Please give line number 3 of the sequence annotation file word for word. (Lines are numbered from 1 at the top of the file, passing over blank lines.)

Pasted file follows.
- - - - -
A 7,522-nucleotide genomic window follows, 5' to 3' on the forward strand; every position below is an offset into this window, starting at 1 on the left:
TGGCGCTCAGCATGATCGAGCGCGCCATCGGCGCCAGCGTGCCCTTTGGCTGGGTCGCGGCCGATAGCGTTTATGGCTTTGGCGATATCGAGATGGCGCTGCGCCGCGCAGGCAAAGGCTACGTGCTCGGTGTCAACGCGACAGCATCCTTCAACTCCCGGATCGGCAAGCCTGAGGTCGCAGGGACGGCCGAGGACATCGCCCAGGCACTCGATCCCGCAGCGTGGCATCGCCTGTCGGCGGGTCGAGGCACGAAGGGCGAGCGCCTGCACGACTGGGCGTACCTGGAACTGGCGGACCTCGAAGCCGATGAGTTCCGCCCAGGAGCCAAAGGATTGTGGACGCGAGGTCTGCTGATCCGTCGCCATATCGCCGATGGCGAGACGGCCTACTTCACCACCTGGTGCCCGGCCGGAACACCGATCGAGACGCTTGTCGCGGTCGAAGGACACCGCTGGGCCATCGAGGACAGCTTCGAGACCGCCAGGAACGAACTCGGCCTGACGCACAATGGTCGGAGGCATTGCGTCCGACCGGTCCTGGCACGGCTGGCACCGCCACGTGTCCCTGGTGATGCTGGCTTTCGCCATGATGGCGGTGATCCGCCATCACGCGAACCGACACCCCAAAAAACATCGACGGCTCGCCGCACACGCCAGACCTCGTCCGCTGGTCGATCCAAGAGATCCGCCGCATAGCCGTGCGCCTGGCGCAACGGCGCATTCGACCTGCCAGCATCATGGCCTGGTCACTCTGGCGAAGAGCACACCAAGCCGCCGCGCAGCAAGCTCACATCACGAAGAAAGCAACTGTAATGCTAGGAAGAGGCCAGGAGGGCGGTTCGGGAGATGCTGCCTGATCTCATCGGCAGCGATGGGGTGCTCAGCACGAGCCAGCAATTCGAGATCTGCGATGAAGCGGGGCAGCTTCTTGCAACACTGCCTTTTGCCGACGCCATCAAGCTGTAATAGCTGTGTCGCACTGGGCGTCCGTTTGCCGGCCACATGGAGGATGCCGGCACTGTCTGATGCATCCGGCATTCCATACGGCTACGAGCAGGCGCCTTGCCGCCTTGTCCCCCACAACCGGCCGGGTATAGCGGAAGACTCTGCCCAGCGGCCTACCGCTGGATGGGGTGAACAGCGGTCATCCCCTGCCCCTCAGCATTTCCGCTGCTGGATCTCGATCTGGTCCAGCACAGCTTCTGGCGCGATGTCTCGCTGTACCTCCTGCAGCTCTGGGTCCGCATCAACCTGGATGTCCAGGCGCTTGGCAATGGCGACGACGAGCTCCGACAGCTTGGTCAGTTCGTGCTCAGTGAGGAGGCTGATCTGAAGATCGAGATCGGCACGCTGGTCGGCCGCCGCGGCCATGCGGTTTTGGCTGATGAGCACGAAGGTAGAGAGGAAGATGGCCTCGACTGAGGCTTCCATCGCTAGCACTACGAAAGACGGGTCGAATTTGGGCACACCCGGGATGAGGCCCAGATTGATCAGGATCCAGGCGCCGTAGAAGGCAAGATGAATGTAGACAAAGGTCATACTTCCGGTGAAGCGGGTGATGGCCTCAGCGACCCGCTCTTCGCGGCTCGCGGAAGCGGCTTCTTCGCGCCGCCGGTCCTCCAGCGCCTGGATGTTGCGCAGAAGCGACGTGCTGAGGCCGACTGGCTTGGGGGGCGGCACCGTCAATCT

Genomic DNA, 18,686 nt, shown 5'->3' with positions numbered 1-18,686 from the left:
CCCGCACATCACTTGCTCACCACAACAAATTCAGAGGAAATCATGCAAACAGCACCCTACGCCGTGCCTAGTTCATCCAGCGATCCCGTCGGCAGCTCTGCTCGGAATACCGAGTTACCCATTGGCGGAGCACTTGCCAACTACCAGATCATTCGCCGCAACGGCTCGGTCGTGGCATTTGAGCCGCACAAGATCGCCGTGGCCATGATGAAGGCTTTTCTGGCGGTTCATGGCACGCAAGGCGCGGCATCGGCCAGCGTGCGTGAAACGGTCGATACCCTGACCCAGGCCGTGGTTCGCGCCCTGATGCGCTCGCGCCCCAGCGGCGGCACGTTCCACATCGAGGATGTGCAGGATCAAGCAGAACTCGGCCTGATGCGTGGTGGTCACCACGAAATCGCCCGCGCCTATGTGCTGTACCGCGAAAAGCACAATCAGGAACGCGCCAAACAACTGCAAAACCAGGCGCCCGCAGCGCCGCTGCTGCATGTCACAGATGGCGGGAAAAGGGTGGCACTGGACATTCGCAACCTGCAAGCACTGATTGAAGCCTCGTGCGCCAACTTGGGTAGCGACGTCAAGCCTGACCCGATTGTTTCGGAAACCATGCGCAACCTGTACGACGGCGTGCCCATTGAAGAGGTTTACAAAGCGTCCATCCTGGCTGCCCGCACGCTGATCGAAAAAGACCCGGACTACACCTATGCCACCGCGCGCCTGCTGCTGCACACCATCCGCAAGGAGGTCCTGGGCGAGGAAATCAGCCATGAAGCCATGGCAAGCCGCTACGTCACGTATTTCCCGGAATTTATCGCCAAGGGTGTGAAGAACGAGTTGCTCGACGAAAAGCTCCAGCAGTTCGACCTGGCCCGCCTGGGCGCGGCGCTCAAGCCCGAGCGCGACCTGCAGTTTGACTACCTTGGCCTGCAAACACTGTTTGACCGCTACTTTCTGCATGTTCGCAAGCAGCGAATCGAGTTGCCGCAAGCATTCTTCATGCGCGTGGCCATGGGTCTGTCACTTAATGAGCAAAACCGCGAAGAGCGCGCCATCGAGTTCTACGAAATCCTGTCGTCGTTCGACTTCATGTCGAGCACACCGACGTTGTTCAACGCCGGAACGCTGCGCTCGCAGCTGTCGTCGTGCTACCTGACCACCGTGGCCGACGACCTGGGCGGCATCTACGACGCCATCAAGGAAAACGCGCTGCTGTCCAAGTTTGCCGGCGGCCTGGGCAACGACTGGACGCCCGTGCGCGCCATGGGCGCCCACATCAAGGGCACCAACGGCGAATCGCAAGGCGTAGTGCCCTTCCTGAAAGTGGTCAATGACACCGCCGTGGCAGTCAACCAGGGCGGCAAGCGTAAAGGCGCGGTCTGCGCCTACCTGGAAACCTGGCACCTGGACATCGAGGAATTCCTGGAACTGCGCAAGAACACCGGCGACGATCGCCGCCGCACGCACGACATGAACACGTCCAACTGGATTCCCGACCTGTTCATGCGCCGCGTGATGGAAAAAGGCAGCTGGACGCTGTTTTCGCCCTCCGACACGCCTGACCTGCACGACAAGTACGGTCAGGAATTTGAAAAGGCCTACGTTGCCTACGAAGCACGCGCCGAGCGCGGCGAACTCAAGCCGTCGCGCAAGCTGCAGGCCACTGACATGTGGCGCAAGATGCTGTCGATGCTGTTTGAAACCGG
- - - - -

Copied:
Genomic DNA, 18,686 nt, shown 5'->3' with positions numbered 1-18,686 from the left: